Historic Hotels and Theaters of Charleston West Virginia
This short drive or virtual tour explores current and former hotels and theaters in West Virginia's capital city.
The Charleston Light Opera Guild is a community performance group founded in 1949 on Charleston's West Side. The group has weathered hard times but has gone on to thrive. It has performed over 200 shows. The Guild performs in the Civic Center, Clay Center and their own theater, which seats 225 and is located in the former home of Weekly Memorial Church.
Located in downtown Charleston, West Virginia, the Charleston Civic Center has hosted hundreds of events in sports, music and more. It has provided an important entertainment venue for the community of Charleston since its construction. Originally opened in 1959, the Civic Center was renovated in the late 1980s and continues to host events to this day.
Dedicated in 1939, Municipal Auditorium serves as a prime example of Art Deco design. The building was the result of over a decade of organization and planning and made possible by a combination of city and federal funds through the Works Progress Administration. The building was added to the National Register of Historic Places in 1999, significant for its contribution to entertainment/recreation and performing arts as well as its classic Art Deco design.
Completed in 1912 and located in the heart of downtown Charleston, The Capitol Center Theater is now part operated by West Virginia State University. The historic building held vaudeville productions in the early 20th century when it was known as the Plaza Theater, and later held movies and other events before closing in the 1980s. After a neighboring historic theater was demolished, preservationists and investors worked with government officials to save, restore, and preserve the historic downtown theater.
The Hotel Kanawha was established in 1903 and was a premier hotel in Charleston, WV until 1965. When West Virginia was a battleground state during the Democratic primaries of the 1960 presidential election, the Hotel Kanawha was campaign headquarters for President John F. Kennedy. The Arcade Building was established in 1895 by a former state governor, and was demolished during the efforts to restore the Hotel Kanawha. Despite its historical significance and tremendous efforts to restore the Hotel Kanawha, the building was demolished and a bank now stands in its place. There were many fights to save the hotel, but the project was too expensive and there were multiple problems with loans.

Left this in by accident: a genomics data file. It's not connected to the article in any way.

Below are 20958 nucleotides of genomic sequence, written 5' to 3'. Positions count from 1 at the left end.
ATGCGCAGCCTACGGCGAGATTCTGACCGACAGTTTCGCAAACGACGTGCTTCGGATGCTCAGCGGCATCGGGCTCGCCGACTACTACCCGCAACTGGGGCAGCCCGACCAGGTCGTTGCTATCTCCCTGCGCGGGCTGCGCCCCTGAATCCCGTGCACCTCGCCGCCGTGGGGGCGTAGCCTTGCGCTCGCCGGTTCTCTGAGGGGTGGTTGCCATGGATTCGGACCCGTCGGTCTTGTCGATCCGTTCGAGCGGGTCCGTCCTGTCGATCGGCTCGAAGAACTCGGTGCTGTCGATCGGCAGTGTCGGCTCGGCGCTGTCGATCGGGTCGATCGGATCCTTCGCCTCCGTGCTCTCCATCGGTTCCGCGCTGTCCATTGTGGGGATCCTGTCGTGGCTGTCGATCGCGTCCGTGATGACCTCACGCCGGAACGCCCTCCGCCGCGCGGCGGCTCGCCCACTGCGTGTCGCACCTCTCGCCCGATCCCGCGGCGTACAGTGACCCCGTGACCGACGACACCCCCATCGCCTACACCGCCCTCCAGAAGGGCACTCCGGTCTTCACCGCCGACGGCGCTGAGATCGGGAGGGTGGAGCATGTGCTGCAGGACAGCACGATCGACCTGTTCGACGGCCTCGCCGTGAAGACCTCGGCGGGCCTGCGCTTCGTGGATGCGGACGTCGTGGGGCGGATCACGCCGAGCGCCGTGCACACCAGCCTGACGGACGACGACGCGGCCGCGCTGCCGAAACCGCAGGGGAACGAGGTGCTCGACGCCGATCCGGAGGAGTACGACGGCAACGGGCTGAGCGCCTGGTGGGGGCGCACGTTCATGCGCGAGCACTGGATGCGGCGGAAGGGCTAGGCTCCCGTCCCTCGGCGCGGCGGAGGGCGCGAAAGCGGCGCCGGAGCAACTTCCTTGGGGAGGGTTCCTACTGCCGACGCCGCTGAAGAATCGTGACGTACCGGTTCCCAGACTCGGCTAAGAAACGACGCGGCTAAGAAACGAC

The Charleston House Holiday Inn opened in 1966 on Kanawha Boulevard East overlooking the Kanawha River. It is open as a Four Points Sheraton as of May 2016.
This was the location of the Hale House from 1872 until it was destroyed in an 1885 fire. The Hale House was one of the leading hotels in the area, and it was replaced by the Ruffner Hotel was in 1885. The Hale House, which was the brainchild of then-Mayor of Charleston, Dr. John P. Hale, was envisioned as a prestigious hotel to accommodate travelers to the city. The Hale House became the preferred hotel of state legislators after Charleston became the permanent capital city of West Virginia in 1877. The hotel's successor, the Ruffner Hotel, stood at the northwest corner of Hale Street and Kanawha Boulevard until 1970 and was a leadingCharleston institution until it ceased operation. It was torn down in 1970 to make room for a surface parking lot.
This location, which is now a parking garage, was the site of the Rialto Theater. The theater was built in 1917. This theater differed from other theaters in Charleston at that time because patrons entered the theater "sideways." Instead of walking forward to the counter and the movie screens, moviegoers had to turn left to get to the movie screens and right to go to the balcony which was set up in tiers. The Rialto is significant as the site where African Americans protested the 1925 opening of a controversial movie.
The Daniel Boone Hotel was built in 1929 by a group of Charleston citizens known as the Community Hotel Corporation to provide an elegant place for politicians and visiting dignitaries to stay in the capital city. This elegant hotel served as a base for most state legislators during the 60-day legislative sessions. Many laws were conceived, discussed, or modified in the smoke-filled rooms of the hotel, and most of Charleston’s major meetings, banquets, and conventions were held here as well. This piece of property has held a long standing with state government, as it housed the “Pasteboard Capitol” prior to housing the political guests of the Daniel Boone Hotel. Some notable patrons of the Daniel Boone Hotel were John F. Kennedy, Debbie Reynolds, Bette Davis, and Elvis Presley.
The Ferguson Hotel was the dream of Gurnett E. Ferguson and included a retail and business complex in addition to a 72-room hotel. It featured a cafe, a pool room, barber shop, movie theater, and convention hall. Part of the downtown area referred by its inhabitants as "The Block", the Ferguson Hotel served Charleston's African-American community. The building was designed by John C. Norman, the first African American to become a registered architect in Charleston.
This charming Art Deco building sits on Washington Street in the East End of Charleston, West Virginia. Built in 1939, this theater entertained the citizens of Charleston until its closing in 1982. The building was vacant for many years and was in a state of disrepair when, in 2005, the WVSSPA restored it for office use.